When bash is invoked as an interactive non-login shell, it reads .bashrc but not .bash_profile. When bash is it is invoked as an interactive login shell, it reads .bash_profile but not .bashrc.
Terminal and iTerm open new shells as login shells ...
Well, here you go with an AppleScript for that.
First, create the AppleScript:
Create a Quick Action
Set the input to no input
Drag and Drop the Run AppleScript workflow element onto the grey space.
Paste the code from below into the AppleScript
Save the workflow as Create new file
If you have iCloud Drive activated, make sure you are saving ...
All processes get paused when the system goes to sleep, independent of whether the process is part of macOS, an application or some code you wrote on your own. After the system wakes up again, all processes will continue to run.
With the benefit of several years of hindsight:
user588's answer and koiyu's answer work well, but they rely on utilities (Rez, DeRez, and SetFile) that:
aren't installed by default (they come with either Xcode or the developer command-line utilities)
are now deprecated (Rez and DeRez, because they relate to Carbon)
osxiconutils look interesting, but won'...
This is very easy to do.
For efficiency (and cool factor), I would use a tool like Lingon to launch this script periodically using launchctl/launchd instead of each time you start a shell. On my MacBook, it takes 3 seconds to update the second time (no work done, DNS cache set, etc...) and it take 10 second to run the first time (no work done) or 15+ ...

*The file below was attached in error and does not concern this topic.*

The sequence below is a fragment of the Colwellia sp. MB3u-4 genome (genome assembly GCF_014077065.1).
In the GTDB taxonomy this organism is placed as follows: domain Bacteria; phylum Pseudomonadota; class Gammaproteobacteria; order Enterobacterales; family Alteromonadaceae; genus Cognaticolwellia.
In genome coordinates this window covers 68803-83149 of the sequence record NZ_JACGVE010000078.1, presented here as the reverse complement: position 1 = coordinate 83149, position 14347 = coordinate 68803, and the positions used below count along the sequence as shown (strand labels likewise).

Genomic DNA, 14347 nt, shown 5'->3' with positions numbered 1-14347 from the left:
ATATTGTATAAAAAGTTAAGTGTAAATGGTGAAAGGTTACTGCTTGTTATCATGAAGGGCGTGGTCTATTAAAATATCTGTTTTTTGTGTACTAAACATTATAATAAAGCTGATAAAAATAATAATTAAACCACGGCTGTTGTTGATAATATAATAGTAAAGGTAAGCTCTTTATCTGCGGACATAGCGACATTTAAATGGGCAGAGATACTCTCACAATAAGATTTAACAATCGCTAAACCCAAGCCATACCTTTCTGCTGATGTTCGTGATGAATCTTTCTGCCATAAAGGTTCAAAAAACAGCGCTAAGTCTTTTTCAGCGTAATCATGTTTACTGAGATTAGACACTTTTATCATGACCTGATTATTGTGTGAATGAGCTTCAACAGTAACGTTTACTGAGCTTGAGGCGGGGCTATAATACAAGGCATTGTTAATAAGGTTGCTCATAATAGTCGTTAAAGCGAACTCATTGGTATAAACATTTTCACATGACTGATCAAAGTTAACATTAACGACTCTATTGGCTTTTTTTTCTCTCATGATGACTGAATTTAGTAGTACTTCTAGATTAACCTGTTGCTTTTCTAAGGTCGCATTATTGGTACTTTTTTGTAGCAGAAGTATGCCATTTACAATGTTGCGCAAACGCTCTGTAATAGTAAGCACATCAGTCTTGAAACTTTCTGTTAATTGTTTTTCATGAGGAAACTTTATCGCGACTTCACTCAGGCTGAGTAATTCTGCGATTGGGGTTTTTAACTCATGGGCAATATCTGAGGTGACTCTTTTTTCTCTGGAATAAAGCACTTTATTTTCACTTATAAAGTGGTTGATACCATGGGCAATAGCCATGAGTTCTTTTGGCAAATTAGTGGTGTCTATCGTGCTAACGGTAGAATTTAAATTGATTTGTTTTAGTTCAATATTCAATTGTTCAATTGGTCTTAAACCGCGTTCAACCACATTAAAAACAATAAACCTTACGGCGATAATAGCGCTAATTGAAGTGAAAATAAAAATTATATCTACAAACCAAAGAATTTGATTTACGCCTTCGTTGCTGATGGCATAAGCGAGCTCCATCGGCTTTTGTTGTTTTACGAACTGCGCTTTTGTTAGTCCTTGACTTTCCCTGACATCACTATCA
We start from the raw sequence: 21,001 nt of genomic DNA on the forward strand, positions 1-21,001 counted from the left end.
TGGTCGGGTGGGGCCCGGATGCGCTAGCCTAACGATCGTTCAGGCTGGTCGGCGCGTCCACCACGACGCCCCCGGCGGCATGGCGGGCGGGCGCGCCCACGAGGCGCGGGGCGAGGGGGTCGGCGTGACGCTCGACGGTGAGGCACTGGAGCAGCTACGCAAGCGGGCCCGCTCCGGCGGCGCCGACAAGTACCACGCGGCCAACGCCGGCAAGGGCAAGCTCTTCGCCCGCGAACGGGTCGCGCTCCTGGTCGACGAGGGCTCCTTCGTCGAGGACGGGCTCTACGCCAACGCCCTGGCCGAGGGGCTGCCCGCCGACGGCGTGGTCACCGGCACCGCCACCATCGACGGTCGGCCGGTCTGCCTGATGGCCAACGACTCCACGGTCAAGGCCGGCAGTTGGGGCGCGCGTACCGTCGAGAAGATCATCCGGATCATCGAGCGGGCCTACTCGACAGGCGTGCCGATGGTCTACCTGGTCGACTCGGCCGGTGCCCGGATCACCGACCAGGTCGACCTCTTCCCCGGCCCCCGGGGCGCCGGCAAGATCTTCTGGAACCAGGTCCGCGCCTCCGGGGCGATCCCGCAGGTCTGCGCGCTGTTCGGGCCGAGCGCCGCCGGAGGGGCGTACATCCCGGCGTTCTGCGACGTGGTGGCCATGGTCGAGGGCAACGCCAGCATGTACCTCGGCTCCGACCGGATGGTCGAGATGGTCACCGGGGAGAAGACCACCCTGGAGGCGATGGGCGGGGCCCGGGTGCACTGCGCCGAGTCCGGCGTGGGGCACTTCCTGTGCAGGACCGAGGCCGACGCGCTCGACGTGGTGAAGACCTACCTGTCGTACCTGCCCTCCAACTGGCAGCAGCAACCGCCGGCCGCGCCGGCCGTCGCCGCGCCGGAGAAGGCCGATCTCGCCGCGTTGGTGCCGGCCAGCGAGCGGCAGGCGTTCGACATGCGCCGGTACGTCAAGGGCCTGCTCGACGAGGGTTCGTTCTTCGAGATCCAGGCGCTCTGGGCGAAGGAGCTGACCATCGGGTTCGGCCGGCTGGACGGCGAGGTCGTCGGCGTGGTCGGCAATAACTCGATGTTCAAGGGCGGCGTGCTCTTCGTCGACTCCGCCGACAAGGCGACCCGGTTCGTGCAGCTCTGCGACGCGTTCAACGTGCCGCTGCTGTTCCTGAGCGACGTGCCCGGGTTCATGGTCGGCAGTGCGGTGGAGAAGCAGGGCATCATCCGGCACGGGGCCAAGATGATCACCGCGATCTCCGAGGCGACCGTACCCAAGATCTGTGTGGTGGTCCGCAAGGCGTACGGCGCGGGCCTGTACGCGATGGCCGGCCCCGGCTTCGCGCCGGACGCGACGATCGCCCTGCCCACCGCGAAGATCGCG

There is a very well documented open source script that reads the software update catalogs and parses them for the major macOS installer components, prompts you which build and version to download and will then commence to download each portion to your filesystem and then build an installer application or image based on the options you choose.
As patrix has pointed out in a comment, you can set up any Mac to start up or wake up, and sleep or shut down at specific times, via the System Preferences -> Energy Saver -> Schedule... settings.
You could also try using AppleScript, e.g. this code (edit it with Script Editor, then save as an Application):
tell application id "com.apple.systemevents" -- ...
Take the script that you created:
echo "plugin L2TP.ppp">>/etc/ppp/options
Save it in your home directory, or a 'scripts' directory inside your home directory, as l2tp.sh. Allow it to be executed(write this command in Terminal):
chmod 700 ~/path/to/l2tp.sh
To execute the file using sudo (root ...
This has worked for me in the past:
Log out (with confirmation)
osascript -e 'tell app "System Events" to log out'
Log out directly (no confirmation)
osascript -e 'tell app "System Events" to «event aevtrlgo»'